Regulations that affect “ordinary commercial transactions” (such as the sale of a product) are presumed to be constitutional if they have a rational basis and if the government body enacting them has the appropriate knowledge and experience to do so.
In the case of New York City’s portion-size restrictions, for example, the health department is an expert public health body that reviewed relevant scientific evidence on the health hazards associated with consumption of sugar-sweetened beverages and the effect of portion sizes on consumption patterns. The proposed policy thus has a rational basis….
The study concludes: “the genetic association with adiposity appeared to be more pronounced with greater intake of sugar-sweetened beverages.”
We conducted an 18-month trial involving 641 primarily normal-weight children from 4 years 10 months to 11 years 11 months of age. Participants were randomly assigned to receive 250 ml (8 oz) per day of a sugar-free, artificially sweetened beverage (sugar-free group) or a similar sugar-containing beverage that provided 104 kcal (sugar group). Beverages were distributed through schools….Masked replacement of sugar-containing beverages with noncaloric beverages reduced weight gain and fat accumulation in normal-weight children.
We randomly assigned 224 overweight and obese adolescents who regularly consumed sugar-sweetened beverages to experimental and control groups. The experimental group received a 1-year intervention designed to decrease consumption of sugar-sweetened beverages, with follow-up for an additional year without intervention….Among overweight and obese adolescents, the increase in BMI was smaller in the experimental group than in the control group after a 1-year intervention designed to reduce consumption of sugar-sweetened beverages, but not at the 2-year follow-up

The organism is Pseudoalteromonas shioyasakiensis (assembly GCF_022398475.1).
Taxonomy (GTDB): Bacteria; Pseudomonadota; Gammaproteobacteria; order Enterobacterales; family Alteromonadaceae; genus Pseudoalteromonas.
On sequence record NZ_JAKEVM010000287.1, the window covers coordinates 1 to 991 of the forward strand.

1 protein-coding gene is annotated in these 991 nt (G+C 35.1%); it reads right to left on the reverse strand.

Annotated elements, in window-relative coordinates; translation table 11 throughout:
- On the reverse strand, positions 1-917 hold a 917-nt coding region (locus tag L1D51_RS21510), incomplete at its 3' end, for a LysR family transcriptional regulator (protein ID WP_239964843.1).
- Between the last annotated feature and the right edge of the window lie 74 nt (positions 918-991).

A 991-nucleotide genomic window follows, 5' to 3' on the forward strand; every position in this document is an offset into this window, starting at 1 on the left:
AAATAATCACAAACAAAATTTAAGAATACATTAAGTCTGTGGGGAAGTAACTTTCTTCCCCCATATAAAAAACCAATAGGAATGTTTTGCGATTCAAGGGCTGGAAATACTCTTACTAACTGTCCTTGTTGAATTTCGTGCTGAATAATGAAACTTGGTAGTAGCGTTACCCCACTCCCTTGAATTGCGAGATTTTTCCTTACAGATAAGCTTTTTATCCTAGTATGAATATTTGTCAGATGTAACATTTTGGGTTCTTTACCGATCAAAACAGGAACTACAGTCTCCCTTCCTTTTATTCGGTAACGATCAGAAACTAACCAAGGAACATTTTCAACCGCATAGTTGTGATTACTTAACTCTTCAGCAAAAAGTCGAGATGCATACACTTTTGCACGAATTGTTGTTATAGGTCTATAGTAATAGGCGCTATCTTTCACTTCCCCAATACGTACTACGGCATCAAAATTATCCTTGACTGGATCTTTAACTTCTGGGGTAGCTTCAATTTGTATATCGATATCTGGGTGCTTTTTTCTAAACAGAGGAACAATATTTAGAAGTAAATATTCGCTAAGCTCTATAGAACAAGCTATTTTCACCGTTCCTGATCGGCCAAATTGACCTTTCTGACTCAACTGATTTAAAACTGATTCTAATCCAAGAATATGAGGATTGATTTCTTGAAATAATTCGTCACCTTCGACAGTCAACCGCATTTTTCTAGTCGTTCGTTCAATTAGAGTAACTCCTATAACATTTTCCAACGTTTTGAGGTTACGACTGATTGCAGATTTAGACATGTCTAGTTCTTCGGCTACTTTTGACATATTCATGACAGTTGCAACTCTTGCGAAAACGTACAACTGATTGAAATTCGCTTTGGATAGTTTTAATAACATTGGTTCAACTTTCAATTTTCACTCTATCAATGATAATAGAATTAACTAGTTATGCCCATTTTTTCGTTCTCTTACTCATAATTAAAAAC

These randomized, controlled studies — in particular, the study by de Ruyter et al. — provide a strong impetus to develop recommendations and policy decisions to limit consumption of sugar-sweetened beverages, especially those served at low cost and in excessive portions, to attempt to reverse the increase in childhood obesity.
This one is a point/counterpoint. On the basis of the evidence just presented, should government regulate sugary drinks?
New York City Health Commissioner Tom Farley says yes:
If a harmful chemical in schools were causing our children to get sick, people would demand government regulation to protect them. It is therefore difficult to argue against a government response to an epidemic of obesity that kills more than 100,000 persons a year in the United States and has an environmental origin.7
Federal, state, and local governments already regulate the food system, from farm to retail, in many ways and for many purposes, ranging from support of agriculture to prevention of foodborne illness. The question is not whether we should regulate food, but rather whether we should update food regulations to address this new epidemic.
David Just and Brian Wansink say no:
We must also recognize that the universe of foods that contribute to childhood obesity is much larger than sugar-sweetened beverages. Such a narrowly defined approach would have minimal chance for overall success. Rather, we must consider approaches that will involve parents, schools, and pediatricians in leading children toward more healthful eating habits and increased physical activity. In truth, we cannot hope to create regulations that restrict behavior holistically.
I’d say we now have plenty of evidence that habitual use of soft drinks raises risks for obesity, and plenty of evidence for the need for regulation.
Yes, it would be nice if “leading children to eat better” worked, but parents, teachers, and everyone else needs lots of help in coping with today’s food environment.
The New England Journal has done a great public service in publishing these papers as a series, and the authors all deserve much praise for taking on these difficult research projects.
OK city agencies: get to work!